Friday, 7 November 2014

New York City Media Seminar: Net Neutrality

Nicholas Economides, from NYU was the speaker of last week's NYC Media Seminar. He talked about Net neutrality and its regulatory implications. The topic is complex and among the handful of theoretical models, each only captures a somewhat simplified version of the problem. What emerges from their analysis is ambiguous. We had a great debate concluding that some regulation is clearly needed but maybe it shouldn't be too heavy handed (not too clear as a recommendation). It was also evident that the issue of Net neutrality is so critical in the USA because there is generally insufficient competition on the consumer broadband market (in contrast to Europe, for example). A special treat of the seminar was that it took place in the AP's so-called "fishball room", where, every day, the AP decided what news around the world should be published by news outlets. Not quite but almost...

Sunday, 2 November 2014

Political polarization in the news media

A recent project by the Pew Research Center describes the media habits of Americans depending on their political preferences. There isn't that much surprise in the report: Americans are very polarized, more so than a decade or longer ago.... There is one chart that I found quite interesting: it tries to describe the relative stance of different news outlets across media types (newspapers, newsweeklies, cable news channels, etc.).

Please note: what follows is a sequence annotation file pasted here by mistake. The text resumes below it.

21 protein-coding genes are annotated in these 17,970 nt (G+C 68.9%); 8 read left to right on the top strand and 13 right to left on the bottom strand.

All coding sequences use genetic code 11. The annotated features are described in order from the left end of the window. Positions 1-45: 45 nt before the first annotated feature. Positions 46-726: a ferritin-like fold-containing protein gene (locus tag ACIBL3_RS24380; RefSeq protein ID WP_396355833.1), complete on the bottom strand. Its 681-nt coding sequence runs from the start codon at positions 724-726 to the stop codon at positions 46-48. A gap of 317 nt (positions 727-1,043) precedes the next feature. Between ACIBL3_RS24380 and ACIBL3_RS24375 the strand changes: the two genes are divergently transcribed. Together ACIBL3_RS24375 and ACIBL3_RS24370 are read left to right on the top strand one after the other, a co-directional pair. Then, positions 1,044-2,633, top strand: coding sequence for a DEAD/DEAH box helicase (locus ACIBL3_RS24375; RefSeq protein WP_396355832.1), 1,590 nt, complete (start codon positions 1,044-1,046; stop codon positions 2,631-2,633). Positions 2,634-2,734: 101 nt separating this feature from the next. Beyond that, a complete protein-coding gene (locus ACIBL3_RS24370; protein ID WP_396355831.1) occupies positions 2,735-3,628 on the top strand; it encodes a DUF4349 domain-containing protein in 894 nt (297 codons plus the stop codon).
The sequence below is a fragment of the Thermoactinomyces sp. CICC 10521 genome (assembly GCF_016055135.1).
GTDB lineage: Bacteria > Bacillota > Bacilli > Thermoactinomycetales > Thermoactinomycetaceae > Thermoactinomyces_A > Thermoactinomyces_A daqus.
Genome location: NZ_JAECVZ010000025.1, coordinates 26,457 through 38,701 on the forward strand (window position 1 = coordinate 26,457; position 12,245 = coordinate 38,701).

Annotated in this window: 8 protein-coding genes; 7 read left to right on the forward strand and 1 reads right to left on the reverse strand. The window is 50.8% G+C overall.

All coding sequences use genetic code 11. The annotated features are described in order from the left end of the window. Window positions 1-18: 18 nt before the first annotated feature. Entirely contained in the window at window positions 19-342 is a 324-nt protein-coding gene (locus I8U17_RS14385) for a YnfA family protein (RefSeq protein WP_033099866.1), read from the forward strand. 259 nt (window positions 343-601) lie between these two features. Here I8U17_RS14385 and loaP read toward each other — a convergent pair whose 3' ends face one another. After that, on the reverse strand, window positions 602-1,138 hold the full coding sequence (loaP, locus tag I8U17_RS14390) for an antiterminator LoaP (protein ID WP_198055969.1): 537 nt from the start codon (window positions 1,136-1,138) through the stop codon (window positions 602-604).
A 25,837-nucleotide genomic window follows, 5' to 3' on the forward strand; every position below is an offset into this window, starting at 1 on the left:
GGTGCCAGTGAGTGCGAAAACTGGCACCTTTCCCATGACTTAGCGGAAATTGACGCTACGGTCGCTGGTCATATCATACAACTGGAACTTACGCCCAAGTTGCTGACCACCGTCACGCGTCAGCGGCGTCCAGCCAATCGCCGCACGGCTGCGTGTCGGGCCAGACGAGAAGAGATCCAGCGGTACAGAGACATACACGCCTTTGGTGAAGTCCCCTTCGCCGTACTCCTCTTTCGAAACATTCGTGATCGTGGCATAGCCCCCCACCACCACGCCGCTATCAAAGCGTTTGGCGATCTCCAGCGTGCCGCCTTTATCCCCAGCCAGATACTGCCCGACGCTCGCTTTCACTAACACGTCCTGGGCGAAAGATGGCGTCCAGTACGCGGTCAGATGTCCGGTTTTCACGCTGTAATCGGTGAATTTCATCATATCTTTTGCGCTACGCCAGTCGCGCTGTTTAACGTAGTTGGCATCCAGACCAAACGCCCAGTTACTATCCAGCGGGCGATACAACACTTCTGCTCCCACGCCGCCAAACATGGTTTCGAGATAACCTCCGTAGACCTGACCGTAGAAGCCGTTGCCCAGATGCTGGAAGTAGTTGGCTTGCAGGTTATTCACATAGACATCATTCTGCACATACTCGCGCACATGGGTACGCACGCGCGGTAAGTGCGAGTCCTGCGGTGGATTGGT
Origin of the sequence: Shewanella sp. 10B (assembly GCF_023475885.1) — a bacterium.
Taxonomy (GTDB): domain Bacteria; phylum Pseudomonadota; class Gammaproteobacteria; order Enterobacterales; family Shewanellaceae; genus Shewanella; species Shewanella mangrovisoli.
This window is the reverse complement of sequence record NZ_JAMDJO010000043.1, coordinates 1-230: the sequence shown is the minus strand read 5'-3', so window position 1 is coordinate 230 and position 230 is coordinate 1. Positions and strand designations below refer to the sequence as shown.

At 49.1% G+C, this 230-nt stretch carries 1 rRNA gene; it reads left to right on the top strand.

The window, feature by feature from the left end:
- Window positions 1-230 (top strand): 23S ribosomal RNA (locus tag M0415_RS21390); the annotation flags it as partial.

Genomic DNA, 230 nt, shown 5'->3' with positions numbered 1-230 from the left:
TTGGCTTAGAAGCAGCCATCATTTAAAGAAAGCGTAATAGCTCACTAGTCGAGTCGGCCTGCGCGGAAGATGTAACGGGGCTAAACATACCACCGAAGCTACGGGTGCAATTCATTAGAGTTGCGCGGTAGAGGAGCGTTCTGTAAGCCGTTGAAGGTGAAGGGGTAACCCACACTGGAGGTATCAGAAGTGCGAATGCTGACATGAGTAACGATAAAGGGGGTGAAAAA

The chart is quite loaded on the left. It is surprising that The Economist and even the WSJ are considered to be liberal, The Economist quite so actually. More interesting was the result to the question: "Do you trust/distrust a particular media outlet?" Of course, people trust the outlet reflecting their political views and distrust the one with the opposing views. Yet, three news outlets were trusted by everyone: BBC, The Economist and The Wall Street Journal. Everyone mostly distrusted Buzzfeed.

Thursday, 30 October 2014

Is this the end of the TV ecosystem?

A lot happened in the last few weeks suggesting that the TV industry's traditional ecosystem may fall apart much faster than previoulsy thought. Interestingly, it is not really the accelearation in consumers' "cord cutting" that may drive the process (this is relatively mild still) but rather some content providers' nervousness about 'missing out'. As they watch Netflix and other streaming services come to live, some powerful content providers challenge the status quo to tap into the growing OTT market despite potential backlash from their traditional distributors (cable providers). Yesterday's FT article nicely summarizes the events of the last few weeks (HBO's and CBS's decisions to go direct and some similar effort from ESPN). Most importantly, the article reports on regulators' changing attitude: what if all Internet channels were also considered video distributors, so-called MVPDs? The economics are tricky and may not mean the end of traditional cable providers, who are still in the best position to deliver the Internet to people's homes: 4 channels at $10/month each and a good broadband link at $30-40/month amounts to $70-80, not far from a monthly cable subscription (with amuch richer bundle). The difference is that people can build their own bundles and with the number of potential combinations competition may massively increase pushing content access prices down. Ironically, the winners may remain the cable companies whose monopoly power on Internet access will not change much.